My Business Story

'Life Lessons Taught By My Parents Made Me A Serial Entrepreneur'

A young bilingual graduate armed with courage and life lessons from his parents launches a start-up that may change the Abuja fashion and transport landscape very soon.

Upon graduation from the Fatih University, Istanbul, Turkey, Shehu Usman Yakubu already had a life other youths would envy. He had seen many countries and was bilingual – he speaks English and Turkish, which landed him an immediate employment as an international correspondent with Ebru TV (a privately owned Turkish broadcast company with branches in the US and Kenya).  That was shortly after completing his NYSC in 2013. However, Yakubu was driven by an entirely different passion.

The 2012 graduate of business management narrated how he kept his eyes on his dream even while he was on a paid job: “I started working with Ebru TV as an international correspondent but two years later I resigned and started working in a Turkish construction company. My desire to start my own business, especially a fashion company, was always there.  I had started doing business even when I was working and during my last year in the university. I registered the business in 2012 and organized a fashion show in 2013.”

According to Yakubu, his desire to be an entrepreneur stemmed from wanting more from life, which, as his parents taught him, could only be achieved through giving a little extra. “I was brought up in an independent way and my parents always made me feel that if I wanted more from life I had to do more. I was already into producing shoes when I was in Turkey. I sold them to clients here in Nigeria, some in Mozambique.”



Business brief:
Started 2012

The Kogi State-born General Manager of Sabali Global Synergy showed early signs of being a serial entrepreneur when he switched from making shoes to designing clothes. He remembered how, despite not making profits from his fashion business, he kept on going and pumping his wages into it.

He said, “For the first three years of my business, I was not making any profit. I was using my salary to supplement the business because I had the vision and knew that you will need to struggle hard for anything before you achieve it. I stayed focused on the brand name, because my belief is that when you have a brand name, it becomes easier for you to breakthrough.”

It was this obsession with branding that deepened Yakubu’s urge for business, leading him to venture into branding and outdoor advertising. He had seen how advertising is creatively deployed in other countries, wanted to move away from the conventional media and billboard advertising.



"There are 180 million people in Nigeria, and I believe there are not enough designers or advertisers to meet our needs. If the whole of Abuja came to me, I wouldn't be able to cater to them for lack of capacity"



“The taxi advert caught my eyes. I felt that it’s something my company can also do in Nigeria, something we can do in Abuja,” he told us, “Although I had the dream for almost three years, we only opened the office for business in February doing ground work. We launched just weeks ago,” he continued.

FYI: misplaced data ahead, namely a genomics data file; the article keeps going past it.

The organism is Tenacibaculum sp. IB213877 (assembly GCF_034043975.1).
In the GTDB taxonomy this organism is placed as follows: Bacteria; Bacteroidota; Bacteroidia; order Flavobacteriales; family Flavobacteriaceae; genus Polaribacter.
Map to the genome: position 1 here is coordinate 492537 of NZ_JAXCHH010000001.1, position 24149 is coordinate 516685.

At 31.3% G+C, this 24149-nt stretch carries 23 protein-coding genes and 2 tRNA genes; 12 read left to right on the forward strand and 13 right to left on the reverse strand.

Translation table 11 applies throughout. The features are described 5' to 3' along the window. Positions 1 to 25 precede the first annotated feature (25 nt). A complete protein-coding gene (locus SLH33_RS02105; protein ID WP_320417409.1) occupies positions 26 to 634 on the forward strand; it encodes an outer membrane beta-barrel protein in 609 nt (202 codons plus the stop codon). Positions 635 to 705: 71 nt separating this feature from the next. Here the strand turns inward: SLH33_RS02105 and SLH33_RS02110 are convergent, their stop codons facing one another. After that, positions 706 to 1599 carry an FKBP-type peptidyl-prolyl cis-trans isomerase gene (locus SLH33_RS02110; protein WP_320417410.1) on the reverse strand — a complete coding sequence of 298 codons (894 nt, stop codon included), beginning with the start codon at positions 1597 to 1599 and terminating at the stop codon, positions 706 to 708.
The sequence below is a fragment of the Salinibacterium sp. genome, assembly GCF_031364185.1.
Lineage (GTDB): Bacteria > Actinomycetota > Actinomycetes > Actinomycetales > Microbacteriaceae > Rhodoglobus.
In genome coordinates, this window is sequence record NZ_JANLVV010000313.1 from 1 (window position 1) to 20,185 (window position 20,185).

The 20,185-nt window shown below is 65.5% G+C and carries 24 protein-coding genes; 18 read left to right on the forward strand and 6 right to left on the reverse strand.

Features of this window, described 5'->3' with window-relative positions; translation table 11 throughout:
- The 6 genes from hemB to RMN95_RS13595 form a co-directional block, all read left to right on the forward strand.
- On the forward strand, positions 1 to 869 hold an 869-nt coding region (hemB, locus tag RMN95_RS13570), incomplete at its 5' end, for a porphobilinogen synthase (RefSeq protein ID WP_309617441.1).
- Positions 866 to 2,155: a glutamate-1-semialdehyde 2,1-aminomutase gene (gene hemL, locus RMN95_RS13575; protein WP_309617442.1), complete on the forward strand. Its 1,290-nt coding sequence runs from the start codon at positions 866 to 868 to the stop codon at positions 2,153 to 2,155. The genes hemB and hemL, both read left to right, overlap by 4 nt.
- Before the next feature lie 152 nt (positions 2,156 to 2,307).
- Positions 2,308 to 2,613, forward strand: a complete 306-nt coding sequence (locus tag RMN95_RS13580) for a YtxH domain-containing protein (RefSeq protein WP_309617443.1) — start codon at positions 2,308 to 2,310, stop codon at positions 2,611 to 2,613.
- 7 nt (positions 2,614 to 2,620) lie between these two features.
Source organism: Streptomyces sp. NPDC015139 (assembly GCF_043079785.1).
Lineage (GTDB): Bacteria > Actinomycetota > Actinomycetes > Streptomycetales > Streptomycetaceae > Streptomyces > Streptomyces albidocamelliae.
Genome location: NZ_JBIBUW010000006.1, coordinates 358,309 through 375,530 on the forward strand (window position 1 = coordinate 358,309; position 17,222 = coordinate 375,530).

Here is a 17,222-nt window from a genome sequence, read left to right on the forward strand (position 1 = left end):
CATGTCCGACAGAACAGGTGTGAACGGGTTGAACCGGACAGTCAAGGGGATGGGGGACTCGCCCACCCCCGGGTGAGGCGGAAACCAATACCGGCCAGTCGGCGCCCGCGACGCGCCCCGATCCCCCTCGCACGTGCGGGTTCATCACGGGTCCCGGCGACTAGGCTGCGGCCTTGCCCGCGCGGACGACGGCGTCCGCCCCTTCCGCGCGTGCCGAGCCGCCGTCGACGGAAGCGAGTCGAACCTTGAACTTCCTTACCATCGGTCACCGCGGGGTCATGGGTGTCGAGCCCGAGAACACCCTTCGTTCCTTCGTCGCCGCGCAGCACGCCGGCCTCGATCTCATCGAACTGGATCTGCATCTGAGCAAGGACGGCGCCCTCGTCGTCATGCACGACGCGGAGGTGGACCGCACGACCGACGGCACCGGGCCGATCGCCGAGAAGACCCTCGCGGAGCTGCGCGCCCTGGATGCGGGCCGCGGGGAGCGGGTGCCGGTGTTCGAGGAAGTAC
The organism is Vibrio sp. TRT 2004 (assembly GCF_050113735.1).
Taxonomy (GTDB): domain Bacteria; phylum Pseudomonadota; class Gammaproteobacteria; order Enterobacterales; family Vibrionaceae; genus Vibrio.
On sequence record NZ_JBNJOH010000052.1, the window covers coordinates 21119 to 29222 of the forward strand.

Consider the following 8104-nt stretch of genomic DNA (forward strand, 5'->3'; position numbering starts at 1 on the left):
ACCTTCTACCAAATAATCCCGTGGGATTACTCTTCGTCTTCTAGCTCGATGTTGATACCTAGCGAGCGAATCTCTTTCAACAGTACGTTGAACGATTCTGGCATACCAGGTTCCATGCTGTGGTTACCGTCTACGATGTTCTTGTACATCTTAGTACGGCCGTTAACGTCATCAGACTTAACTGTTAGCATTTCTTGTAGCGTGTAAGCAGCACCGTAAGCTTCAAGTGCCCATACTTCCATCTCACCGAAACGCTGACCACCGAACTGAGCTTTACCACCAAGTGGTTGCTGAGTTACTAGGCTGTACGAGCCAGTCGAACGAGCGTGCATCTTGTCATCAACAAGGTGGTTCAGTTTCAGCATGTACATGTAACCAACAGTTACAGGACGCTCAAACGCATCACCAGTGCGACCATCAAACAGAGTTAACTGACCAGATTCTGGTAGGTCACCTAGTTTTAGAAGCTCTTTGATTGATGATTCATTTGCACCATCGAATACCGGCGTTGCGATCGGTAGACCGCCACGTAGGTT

Spotting taxis with wrap-around ads is not new, but Abuja residents might have observed around 30 taxis with LED displays on their roofs. 

Yakubu explained why it took long to launch and why for now the number of cabs carrying them are limited: “In Nigeria there is no one-stop centre where one can push their ideas, this makes it difficult for people with ideas cross all sorts of hurdles. We are dealing with the Abuja Municipal Area Council (AMAC) to get licenses for the cabs we are engaging. We get regulatory clearance from the Advertising Practitioners Council of Nigeria (APCON) and approval from the taxi union. Between now and next year, majority of the green cabs in Abuja will have the LED displays atop.”

With over N5 million of his savings and financial support from family invested in his fashion house and slightly more in funds in the outdoor advertising, Yakubu believes that there are enough opportunities to go round, depending on one’s creative imagination and determination to succeed.

“There are a few things that will make you stand out in anything you do: quality is one, another is creativity and the third is your clientele. There are 180 million people in Nigeria, and I believe there are not enough designers or advertisers to meet our needs. If the whole of Abuja came to me, I wouldn't be able to cater to them for lack of capacity. There is room for all, just do your thing right. My designs and branding and style, constant reinventing, creativity and clientele base are what stand me out in the fashion and advertising worlds.”

Talking about reinventing, Yakubu is already fixated on his next move: “I want to set up a standard underwear company that can export to every part of the world. I also want to make standardized baby clothes; I see this businesses in other countries and believe they can contribute foreign exchange to Nigeria.”